reflect the new pattern. The entity shall account for the change as a change in an
accounting estimate in accordance with paragraphs 10.15Ė10.18.

Impairment

Recognition and measurement of impairment

17.24 At each reporting date, an entity shall apply Section 27 Impairment of Assets to
determine whether an item or group of items of property, plant and equipment
is impaired and, if so, how to recognise and measure the impairment loss. That
section explains when and how an entity reviews the carrying amount of its
assets, how it determines the recoverable amount of an asset, and when it
recognises or reverses an impairment loss.

Compensation for impairment

17.25 An entity shall include in profit or loss compensation from third parties for items
of property, plant and equipment that were impaired, lost or given up only when
the compensation becomes receivable.

Property, plant and equipment held for sale

17.26 Paragraph 27.9(f) states that a plan to dispose of an asset before the previously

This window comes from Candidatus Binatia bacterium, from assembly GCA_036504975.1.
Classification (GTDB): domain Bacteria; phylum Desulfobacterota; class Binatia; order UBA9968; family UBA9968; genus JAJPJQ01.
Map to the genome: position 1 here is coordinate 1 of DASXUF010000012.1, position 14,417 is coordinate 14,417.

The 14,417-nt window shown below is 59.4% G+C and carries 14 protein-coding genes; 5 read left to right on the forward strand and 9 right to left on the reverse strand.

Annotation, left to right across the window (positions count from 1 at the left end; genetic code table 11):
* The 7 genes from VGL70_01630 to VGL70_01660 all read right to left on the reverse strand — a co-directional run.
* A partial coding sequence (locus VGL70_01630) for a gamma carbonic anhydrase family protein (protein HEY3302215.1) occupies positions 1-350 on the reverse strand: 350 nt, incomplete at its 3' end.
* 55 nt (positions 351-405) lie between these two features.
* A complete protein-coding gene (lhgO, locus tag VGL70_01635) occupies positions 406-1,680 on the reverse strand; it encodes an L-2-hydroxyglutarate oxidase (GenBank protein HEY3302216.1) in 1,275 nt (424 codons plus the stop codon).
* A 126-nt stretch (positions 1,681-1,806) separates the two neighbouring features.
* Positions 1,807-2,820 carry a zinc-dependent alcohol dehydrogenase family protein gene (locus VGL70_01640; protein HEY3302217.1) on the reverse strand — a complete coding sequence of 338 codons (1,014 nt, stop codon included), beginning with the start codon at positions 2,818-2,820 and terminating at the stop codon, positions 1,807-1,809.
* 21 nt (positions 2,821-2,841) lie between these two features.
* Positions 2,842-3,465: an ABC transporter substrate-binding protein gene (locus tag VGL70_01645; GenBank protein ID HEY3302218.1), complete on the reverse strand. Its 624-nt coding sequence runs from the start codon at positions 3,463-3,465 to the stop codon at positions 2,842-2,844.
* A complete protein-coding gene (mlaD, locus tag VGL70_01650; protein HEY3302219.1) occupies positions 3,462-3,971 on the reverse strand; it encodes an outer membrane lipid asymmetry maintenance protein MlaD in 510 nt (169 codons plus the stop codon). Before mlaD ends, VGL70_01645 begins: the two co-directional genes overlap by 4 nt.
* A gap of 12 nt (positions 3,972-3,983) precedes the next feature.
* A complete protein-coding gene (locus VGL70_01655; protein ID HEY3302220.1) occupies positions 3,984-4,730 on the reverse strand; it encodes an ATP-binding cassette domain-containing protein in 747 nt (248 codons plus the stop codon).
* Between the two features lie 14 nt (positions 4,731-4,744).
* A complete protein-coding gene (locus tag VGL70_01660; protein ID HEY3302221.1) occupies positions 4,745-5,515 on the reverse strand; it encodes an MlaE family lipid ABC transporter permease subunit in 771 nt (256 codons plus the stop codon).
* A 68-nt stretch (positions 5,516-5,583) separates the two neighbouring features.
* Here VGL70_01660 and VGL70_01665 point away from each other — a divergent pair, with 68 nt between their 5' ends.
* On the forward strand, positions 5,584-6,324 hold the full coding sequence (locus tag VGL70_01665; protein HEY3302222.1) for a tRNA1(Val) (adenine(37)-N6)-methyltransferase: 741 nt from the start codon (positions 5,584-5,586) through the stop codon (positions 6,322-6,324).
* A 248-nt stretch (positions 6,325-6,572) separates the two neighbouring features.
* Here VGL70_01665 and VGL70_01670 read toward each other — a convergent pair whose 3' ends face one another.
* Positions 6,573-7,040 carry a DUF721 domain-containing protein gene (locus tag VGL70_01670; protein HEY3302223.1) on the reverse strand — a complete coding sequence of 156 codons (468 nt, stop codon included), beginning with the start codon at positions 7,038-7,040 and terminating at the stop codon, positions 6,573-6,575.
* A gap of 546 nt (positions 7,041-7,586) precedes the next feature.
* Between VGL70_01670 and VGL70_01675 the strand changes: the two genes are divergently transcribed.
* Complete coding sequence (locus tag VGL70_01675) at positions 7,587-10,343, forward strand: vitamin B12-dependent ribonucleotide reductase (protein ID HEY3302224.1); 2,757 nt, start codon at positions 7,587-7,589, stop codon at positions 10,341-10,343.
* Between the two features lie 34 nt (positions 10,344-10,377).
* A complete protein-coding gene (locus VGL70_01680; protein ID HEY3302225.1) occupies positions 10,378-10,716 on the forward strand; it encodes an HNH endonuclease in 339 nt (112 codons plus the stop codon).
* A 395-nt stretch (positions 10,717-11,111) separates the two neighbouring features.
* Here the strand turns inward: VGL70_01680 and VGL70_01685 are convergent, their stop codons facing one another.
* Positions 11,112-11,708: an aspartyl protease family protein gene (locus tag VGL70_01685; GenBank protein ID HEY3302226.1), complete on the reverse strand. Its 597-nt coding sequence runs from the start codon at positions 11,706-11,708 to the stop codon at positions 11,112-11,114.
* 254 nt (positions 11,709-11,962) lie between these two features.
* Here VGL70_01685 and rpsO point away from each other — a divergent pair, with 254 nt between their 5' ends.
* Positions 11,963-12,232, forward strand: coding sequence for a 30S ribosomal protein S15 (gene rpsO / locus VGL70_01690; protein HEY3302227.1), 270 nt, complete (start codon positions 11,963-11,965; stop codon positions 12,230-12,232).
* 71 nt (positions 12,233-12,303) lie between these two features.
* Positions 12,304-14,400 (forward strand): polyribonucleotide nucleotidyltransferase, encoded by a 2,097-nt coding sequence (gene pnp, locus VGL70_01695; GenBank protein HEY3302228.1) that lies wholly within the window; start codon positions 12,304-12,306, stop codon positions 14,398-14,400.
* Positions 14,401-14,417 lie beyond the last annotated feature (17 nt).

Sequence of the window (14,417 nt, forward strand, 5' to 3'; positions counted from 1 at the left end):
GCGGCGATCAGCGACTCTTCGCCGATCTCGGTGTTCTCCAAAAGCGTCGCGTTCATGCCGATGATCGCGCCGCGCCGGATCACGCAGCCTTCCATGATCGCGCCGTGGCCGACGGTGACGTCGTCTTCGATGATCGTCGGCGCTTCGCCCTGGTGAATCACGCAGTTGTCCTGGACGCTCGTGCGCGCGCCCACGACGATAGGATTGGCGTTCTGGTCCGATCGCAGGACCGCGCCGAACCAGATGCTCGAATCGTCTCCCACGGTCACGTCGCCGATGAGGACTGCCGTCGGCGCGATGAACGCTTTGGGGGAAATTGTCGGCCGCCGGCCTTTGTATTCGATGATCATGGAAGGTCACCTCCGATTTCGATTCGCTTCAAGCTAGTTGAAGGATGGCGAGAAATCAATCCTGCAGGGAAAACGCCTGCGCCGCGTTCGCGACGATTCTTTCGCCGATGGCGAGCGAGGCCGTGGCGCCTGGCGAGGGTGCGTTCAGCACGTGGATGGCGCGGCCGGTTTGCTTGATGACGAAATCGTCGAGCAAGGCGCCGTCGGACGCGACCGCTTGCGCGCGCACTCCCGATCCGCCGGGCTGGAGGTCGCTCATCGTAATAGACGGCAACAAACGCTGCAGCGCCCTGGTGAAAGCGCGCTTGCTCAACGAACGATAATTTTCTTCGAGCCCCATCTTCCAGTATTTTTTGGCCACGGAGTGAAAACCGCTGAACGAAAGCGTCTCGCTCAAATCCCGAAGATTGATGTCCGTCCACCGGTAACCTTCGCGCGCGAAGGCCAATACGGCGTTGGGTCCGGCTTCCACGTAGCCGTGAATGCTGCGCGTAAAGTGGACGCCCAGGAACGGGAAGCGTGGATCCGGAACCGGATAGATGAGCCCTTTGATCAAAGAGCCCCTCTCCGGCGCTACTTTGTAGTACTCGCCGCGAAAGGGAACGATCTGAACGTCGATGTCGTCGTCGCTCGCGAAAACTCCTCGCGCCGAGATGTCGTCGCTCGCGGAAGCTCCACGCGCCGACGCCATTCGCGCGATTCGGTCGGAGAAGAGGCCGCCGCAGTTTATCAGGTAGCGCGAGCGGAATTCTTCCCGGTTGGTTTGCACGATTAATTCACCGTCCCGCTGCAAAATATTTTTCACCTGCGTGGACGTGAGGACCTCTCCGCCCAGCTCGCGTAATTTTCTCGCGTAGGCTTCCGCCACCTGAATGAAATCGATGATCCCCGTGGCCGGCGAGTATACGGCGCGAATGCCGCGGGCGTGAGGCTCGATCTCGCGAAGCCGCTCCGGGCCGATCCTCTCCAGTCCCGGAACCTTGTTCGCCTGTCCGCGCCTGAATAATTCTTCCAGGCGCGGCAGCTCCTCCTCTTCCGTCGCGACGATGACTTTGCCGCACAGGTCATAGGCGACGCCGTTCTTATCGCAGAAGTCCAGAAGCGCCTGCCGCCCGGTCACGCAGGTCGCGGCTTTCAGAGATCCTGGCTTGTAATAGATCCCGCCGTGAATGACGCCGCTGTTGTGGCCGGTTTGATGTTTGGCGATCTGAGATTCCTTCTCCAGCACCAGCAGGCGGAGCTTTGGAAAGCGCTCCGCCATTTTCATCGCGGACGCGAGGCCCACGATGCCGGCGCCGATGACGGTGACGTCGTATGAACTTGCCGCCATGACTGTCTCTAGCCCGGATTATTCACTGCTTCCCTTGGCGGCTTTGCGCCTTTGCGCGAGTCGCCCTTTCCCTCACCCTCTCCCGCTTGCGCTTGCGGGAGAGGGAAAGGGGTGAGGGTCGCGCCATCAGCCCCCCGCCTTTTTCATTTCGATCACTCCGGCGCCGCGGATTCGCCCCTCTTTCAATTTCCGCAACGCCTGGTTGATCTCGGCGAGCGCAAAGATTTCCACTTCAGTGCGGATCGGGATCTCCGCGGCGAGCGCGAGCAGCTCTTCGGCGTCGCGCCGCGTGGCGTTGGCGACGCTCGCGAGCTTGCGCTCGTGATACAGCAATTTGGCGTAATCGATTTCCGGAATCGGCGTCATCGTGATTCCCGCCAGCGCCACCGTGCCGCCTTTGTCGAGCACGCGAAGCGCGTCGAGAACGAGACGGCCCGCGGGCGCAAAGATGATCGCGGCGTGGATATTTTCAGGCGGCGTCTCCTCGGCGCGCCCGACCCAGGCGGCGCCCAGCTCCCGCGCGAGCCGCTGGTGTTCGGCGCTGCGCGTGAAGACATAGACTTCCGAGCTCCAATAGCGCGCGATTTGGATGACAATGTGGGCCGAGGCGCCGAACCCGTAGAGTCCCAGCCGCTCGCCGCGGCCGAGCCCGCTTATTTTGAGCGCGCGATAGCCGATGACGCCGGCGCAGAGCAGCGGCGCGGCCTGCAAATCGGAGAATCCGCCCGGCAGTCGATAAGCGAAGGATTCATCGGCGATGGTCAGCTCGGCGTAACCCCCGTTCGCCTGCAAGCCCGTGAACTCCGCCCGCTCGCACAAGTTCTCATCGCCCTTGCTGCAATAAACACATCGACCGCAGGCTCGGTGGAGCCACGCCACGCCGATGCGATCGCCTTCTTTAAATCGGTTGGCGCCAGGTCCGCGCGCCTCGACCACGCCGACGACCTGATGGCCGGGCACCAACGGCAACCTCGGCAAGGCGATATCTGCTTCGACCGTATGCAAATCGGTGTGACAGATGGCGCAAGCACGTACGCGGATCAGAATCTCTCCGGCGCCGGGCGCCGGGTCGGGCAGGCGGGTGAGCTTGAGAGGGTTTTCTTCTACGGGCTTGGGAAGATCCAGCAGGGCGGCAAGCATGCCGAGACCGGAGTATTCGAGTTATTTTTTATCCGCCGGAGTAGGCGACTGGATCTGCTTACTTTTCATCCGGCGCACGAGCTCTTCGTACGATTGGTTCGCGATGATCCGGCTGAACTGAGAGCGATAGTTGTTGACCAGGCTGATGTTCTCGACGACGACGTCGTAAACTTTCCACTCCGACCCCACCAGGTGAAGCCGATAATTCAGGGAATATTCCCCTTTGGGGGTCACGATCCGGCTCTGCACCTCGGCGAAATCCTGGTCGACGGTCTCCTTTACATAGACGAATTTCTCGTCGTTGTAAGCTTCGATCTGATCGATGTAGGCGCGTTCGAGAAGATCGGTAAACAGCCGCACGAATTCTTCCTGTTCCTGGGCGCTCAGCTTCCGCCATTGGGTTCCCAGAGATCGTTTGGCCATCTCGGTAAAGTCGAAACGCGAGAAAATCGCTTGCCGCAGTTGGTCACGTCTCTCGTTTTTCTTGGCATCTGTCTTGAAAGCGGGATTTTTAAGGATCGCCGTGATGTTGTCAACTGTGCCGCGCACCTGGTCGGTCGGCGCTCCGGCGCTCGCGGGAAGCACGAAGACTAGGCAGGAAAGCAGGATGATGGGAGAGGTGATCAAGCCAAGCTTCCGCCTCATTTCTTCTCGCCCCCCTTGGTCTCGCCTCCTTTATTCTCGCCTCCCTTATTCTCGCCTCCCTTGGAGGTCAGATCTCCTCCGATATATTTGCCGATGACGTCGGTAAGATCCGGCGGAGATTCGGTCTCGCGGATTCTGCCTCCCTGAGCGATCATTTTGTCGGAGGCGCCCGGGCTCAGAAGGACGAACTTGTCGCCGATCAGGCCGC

expected date is an indicator of impairment that triggers the calculation of the
assetís recoverable amount for the purpose of determining whether the asset is
impaired.

Derecognition

17.27 An entity shall derecognise an item of property, plant and equipment:
(a) on disposal, or
(b) when no future economic benefits are expected from its use or disposal.
17.28 An entity shall recognise the gain or loss on the derecognition of an item of
property, plant and equipment in profit or loss when the item is derecognised
(unless Section 20 Leases requires otherwise on a sale and leaseback). The entity
shall not classify such gains as revenue.